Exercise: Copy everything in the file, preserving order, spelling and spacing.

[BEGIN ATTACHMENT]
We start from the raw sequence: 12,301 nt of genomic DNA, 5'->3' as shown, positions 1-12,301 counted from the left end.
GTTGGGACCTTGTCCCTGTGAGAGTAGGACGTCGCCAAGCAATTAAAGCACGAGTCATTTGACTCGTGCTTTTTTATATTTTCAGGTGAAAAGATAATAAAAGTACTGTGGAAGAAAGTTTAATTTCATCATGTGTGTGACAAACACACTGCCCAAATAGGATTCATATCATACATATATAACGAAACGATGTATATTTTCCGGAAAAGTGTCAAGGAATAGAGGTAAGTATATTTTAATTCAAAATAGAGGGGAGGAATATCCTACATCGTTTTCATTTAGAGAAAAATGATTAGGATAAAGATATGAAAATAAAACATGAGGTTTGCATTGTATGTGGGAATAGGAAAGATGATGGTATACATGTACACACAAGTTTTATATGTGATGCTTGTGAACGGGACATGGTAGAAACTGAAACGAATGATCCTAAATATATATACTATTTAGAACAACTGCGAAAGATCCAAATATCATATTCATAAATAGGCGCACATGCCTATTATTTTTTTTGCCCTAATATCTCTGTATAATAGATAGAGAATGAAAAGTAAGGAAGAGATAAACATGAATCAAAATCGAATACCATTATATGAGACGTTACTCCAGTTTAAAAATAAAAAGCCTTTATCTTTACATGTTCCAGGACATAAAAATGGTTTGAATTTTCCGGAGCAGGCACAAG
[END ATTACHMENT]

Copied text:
We start from the raw sequence: 12,301 nt of genomic DNA, 5'->3' as shown, positions 1-12,301 counted from the left end.
GTTGGGACCTTGTCCCTGTGAGAGTAGGACGTCGCCAAGCAATTAAAGCACGAGTCATTTGACTCGTGCTTTTTTATATTTTCAGGTGAAAAGATAATAAAAGTACTGTGGAAGAAAGTTTAATTTCATCATGTGTGTGACAAACACACTGCCCAAATAGGATTCATATCATACATATATAACGAAACGATGTATATTTTCCGGAAAAGTGTCAAGGAATAGAGGTAAGTATATTTTAATTCAAAATAGAGGGGAGGAATATCCTACATCGTTTTCATTTAGAGAAAAATGATTAGGATAAAGATATGAAAATAAAACATGAGGTTTGCATTGTATGTGGGAATAGGAAAGATGATGGTATACATGTACACACAAGTTTTATATGTGATGCTTGTGAACGGGACATGGTAGAAACTGAAACGAATGATCCTAAATATATATACTATTTAGAACAACTGCGAAAGATCCAAATATCATATTCATAAATAGGCGCACATGCCTATTATTTTTTTTGCCCTAATATCTCTGTATAATAGATAGAGAATGAAAAGTAAGGAAGAGATAAACATGAATCAAAATCGAATACCATTATATGAGACGTTACTCCAGTTTAAAAATAAAAAGCCTTTATCTTTACATGTTCCAGGACATAAAAATGGTTTGAATTTTCCGGAGCAGGCACAAG